near miss

It seemed that Friday was a good day for a seawatch.   I mean, a Fea’s Petrel flew past the evening before.  How good does it need to get? What with the patch being by the sea, it seemed a good idea to then proceed to sea and watch it.  Getting ready for ‘the big one’.  The patch tick of patch ticks.  A rare seabird.  Lets go!

The first Brents of the winter, some Wigeon, some Scoters.  No shearwaters, certainly not any Cory’s.  Or Gannets.  Some gulls.  No skuas. Some terns.  Hmmm.  But then!   Hang on one a second there is a small dark bird with a white rump flying almost on the waves!!! Bloody hell!  It couldn’t be could it?  Where has it gone?  Find it find it!  Oh, what is that what has gone and landed on that there rock.  Oh, it is a Wheatear. 

Swallow anyone?

a swallow doing not long now


stink on stink on stink

Do you remember those cans of ‘fart gas’ that you could buy when you were a kid?

a can doing pthfhwahyeurrknoaaaargh!

It would generally waste a large chunk of the pocket money that you had saved up for the annual summer holiday, having purchased it after falling for the illusion of actually having a real can of real flatus.  The reality was that the smell was rank, but not really that similar to proper anal gaseous discharge.  When I say rank, I mean rank.  Proper rank.  Not enough to produce instant projectile vomiting (that would be amaaaaazing), but enough to clear a ridge tent in quick time, even in the rain.  Chemically mixed rankness in spray form.  The smell contained in these containers was definitely not pleasant.  I wouldn’t go as far as saying that it was some concoction from the depths of hell, but certainly a little lister demon that may have passed this region had given a little whisper in the ear of the creator of fart gas.  You don’t remember fart gas?  Oh.

Compared to what I had whaft under my nostrils on Friday, cans of fart gas are about as unpleasant as fresh honeysuckle.  Here is a picture of something that really does smell.  Technically, this thing here “really really fucking stinks”.

a horn doing stink


As I approached it, the smell situation wasn’t in my mind but once I got close and the hoard of flies vacated the whaft whafted.  Rankness of another level.  Needless to say, this is a pan species patch tick and evidently it has a rude sounding scientific name – Phallus impudicus.  Gurgle.

rainy double patch tick whammy

So I went out into the patch and it looked like this.

sky doing just you wait sonny

Understandably, I started getting rained on.  So I retreated to the shelter of a nearby motorised vehicle and by the magic of the internal combustion engine I found myself by an area of scrubland.  Actually it is desolate industrial wasteground, but scrub makes it sound all wild and authentic and everything.  Bored out of my patch mind by the lack of birds to watch I even ended up taking pictures of a bird I don’t like.

a wood pigeon doing rubbish

I muttered, and took the Lords name in vain with reference to the rubbishness of local birds etc.  I mean Wrynecks are stalking local dunes, but not mine.  Greenish Warblers are being found in bushes a mere few miles away, but not here.  All I have is a Wood Pigeon.  And those Sparrows.  And that Blue Tit.  FFS.  Blue Tit?  But that would be a member of an entire family of birds that do not present themselves around here at all.  Have I fallen into the complacency of the common place again?  Yes!  Patch tick! Niiiiice!  Better get the bins out then and look at it properly.  It’s a respect thing.  But hang on, what is that flicky thing that is with the Tit and Sparrows in that rubbish bit of scrub/wasteland.  Oh it seems to look like a warbler.  At 8x magnification it revealed itself to be no less than a Chiffchaff.  Another bleeding patch tick!  Shmokin!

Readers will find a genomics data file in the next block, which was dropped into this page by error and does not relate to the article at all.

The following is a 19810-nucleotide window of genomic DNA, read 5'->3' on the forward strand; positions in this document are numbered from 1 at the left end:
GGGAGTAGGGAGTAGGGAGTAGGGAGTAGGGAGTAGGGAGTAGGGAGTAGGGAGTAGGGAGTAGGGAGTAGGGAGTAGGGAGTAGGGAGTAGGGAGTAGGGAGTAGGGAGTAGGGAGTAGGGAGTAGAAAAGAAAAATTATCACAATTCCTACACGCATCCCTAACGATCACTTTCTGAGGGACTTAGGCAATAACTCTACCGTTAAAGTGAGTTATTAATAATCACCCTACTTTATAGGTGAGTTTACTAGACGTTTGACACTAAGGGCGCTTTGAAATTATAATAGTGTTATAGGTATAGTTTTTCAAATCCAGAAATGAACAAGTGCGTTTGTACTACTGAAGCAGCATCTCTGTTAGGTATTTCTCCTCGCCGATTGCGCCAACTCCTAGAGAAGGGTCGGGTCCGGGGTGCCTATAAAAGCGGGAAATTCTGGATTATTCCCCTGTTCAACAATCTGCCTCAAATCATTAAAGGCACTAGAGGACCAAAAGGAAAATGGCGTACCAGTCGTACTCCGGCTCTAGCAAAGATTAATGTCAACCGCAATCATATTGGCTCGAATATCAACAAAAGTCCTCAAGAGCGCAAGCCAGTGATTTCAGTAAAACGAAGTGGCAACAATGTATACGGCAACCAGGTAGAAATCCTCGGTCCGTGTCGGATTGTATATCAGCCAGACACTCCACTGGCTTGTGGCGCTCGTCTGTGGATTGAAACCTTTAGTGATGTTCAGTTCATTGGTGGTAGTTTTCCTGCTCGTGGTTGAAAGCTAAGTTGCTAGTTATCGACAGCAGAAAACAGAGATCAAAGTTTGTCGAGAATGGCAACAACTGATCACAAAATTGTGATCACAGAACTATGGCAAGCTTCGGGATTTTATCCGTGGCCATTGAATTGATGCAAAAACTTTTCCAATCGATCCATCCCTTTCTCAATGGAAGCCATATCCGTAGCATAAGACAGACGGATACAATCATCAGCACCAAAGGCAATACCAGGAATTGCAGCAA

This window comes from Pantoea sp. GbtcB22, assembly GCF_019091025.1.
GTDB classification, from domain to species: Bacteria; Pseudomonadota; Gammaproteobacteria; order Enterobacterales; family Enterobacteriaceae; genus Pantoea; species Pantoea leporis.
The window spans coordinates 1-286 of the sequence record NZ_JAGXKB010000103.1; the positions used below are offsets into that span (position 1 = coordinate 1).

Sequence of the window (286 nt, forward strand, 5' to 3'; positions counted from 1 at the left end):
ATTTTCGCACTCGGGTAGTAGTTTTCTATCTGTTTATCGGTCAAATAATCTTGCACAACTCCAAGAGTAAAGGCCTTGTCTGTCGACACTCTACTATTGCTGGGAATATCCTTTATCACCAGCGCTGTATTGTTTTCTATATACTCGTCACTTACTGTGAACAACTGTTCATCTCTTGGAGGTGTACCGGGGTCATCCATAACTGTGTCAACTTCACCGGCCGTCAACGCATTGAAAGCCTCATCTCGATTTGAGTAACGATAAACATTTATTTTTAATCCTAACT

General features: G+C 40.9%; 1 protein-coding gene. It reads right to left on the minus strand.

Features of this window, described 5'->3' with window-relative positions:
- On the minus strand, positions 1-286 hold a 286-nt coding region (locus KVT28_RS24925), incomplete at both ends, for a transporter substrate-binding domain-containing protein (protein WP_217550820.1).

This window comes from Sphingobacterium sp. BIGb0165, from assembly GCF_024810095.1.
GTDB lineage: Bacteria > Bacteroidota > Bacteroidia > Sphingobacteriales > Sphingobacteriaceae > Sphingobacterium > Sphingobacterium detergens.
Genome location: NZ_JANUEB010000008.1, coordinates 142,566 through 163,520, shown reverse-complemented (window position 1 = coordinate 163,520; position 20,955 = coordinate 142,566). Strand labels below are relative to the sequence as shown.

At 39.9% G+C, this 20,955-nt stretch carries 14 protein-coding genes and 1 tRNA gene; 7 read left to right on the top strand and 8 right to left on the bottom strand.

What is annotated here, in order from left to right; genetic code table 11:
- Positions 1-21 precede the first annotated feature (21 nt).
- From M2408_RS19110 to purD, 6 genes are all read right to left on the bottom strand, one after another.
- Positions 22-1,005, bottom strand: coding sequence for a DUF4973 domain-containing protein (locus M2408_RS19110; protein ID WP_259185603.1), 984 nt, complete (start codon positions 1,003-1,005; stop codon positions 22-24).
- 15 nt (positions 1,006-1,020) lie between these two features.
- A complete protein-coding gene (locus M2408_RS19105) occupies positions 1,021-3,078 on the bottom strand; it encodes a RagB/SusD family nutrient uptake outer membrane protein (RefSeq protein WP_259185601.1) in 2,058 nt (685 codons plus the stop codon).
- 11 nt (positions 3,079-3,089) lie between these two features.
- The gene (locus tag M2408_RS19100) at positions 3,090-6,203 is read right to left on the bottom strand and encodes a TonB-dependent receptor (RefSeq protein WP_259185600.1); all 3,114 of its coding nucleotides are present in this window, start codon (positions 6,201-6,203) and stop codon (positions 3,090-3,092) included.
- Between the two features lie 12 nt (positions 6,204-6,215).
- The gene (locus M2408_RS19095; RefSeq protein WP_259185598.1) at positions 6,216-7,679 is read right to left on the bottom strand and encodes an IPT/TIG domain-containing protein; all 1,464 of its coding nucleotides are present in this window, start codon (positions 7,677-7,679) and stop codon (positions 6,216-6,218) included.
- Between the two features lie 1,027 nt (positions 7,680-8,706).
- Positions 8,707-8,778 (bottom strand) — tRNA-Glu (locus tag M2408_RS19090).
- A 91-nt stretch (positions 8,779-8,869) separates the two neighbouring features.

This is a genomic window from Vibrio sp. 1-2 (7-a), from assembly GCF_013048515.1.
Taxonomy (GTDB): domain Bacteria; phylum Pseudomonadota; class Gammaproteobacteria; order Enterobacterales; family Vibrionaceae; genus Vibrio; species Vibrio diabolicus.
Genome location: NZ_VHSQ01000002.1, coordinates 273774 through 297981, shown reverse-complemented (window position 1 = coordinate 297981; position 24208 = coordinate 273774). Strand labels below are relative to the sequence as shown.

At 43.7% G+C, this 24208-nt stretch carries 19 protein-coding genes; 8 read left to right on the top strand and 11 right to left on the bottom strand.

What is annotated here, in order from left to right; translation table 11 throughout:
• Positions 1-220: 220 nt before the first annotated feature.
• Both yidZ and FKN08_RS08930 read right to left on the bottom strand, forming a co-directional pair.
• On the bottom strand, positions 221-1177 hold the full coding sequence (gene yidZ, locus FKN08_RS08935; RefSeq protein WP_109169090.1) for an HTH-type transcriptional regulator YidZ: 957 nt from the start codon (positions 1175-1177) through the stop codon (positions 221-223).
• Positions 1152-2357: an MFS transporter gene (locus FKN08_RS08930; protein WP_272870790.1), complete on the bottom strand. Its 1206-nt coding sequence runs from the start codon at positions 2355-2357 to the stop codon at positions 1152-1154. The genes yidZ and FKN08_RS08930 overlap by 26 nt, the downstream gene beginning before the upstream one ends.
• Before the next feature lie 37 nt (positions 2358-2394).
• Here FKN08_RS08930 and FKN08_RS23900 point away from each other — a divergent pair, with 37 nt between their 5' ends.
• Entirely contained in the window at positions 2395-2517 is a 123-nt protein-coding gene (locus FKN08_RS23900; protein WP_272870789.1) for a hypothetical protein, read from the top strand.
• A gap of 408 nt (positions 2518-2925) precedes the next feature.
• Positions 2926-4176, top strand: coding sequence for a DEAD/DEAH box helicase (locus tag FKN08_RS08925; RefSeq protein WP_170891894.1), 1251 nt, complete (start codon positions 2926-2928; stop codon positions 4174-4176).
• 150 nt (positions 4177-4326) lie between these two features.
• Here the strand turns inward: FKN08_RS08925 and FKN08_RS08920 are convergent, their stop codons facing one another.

One rain shower for me, two photos for you dear reader, and a rambling post about two patch ticks.  Splendid.

extreme chafing!

Cock, Common, Garden or Welsh?  That is the question.  Something to do with feet.  Something to do with habitat.  I really don’t know, and until a few days ago it would just have been a beetle.  To assist with the definitive identification here are extreme close-up versions of every image I have of the beast, with varying degrees of quality.

So if you know anything about beetles and have nothing to do on this rainy day – chuck your expertise at this lot!

boring fly id post

Do you sometime read posts on blogs and fora where people ask for ID assistance and get annoyed?  You know the kind of thing – I took this photo of a bird and I don’t know whether it is a Blackcap or a Sacred Ibis, can you help?  – it annoys me anyway.  There are those that seem incapable of bothering to identify anything themselves and have 10,000 posts of laziness on line when if they looked in a book or interweb equivalent, they might learn something and stop pestering everyone with trivial ID requests.  Anyway, be rest assured Dear Reader that the ID problem that I present does not fall into this category, absolutely not!  My research has been thorough, concentrated and protracted.  It has caused me to break the spine of my bug book as I have been thumbing so very vigorously, but obviously to no avail.  I am slowly coming to the conclusion that my bug book is rubbish, or I haven’t got a clue.  So here goes, it’s a fly, it flies around a sandy beach with loads of its mates and I don’t know what it is.  Sorry to bother you and all that, what?

a fly doing still, for a moment

sea gooseberry